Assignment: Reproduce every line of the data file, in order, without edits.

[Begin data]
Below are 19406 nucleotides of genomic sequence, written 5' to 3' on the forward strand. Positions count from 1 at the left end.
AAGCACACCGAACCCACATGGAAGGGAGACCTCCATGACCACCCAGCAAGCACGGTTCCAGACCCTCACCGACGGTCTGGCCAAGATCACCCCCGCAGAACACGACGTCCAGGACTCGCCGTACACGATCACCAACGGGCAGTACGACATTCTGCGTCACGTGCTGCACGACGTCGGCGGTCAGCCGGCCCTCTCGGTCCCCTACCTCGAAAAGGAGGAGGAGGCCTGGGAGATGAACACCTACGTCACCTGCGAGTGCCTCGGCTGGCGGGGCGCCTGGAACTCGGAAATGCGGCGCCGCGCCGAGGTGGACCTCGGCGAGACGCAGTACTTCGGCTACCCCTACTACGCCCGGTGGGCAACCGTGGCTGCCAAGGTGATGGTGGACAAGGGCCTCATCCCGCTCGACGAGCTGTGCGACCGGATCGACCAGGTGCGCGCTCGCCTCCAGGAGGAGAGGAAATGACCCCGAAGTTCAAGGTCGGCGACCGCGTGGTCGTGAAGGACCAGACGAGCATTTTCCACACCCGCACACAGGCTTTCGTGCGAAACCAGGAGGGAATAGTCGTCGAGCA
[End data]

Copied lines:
Below are 19406 nucleotides of genomic sequence, written 5' to 3' on the forward strand. Positions count from 1 at the left end.
AAGCACACCGAACCCACATGGAAGGGAGACCTCCATGACCACCCAGCAAGCACGGTTCCAGACCCTCACCGACGGTCTGGCCAAGATCACCCCCGCAGAACACGACGTCCAGGACTCGCCGTACACGATCACCAACGGGCAGTACGACATTCTGCGTCACGTGCTGCACGACGTCGGCGGTCAGCCGGCCCTCTCGGTCCCCTACCTCGAAAAGGAGGAGGAGGCCTGGGAGATGAACACCTACGTCACCTGCGAGTGCCTCGGCTGGCGGGGCGCCTGGAACTCGGAAATGCGGCGCCGCGCCGAGGTGGACCTCGGCGAGACGCAGTACTTCGGCTACCCCTACTACGCCCGGTGGGCAACCGTGGCTGCCAAGGTGATGGTGGACAAGGGCCTCATCCCGCTCGACGAGCTGTGCGACCGGATCGACCAGGTGCGCGCTCGCCTCCAGGAGGAGAGGAAATGACCCCGAAGTTCAAGGTCGGCGACCGCGTGGTCGTGAAGGACCAGACGAGCATTTTCCACACCCGCACACAGGCTTTCGTGCGAAACCAGGAGGGAATAGTCGTCGAGCA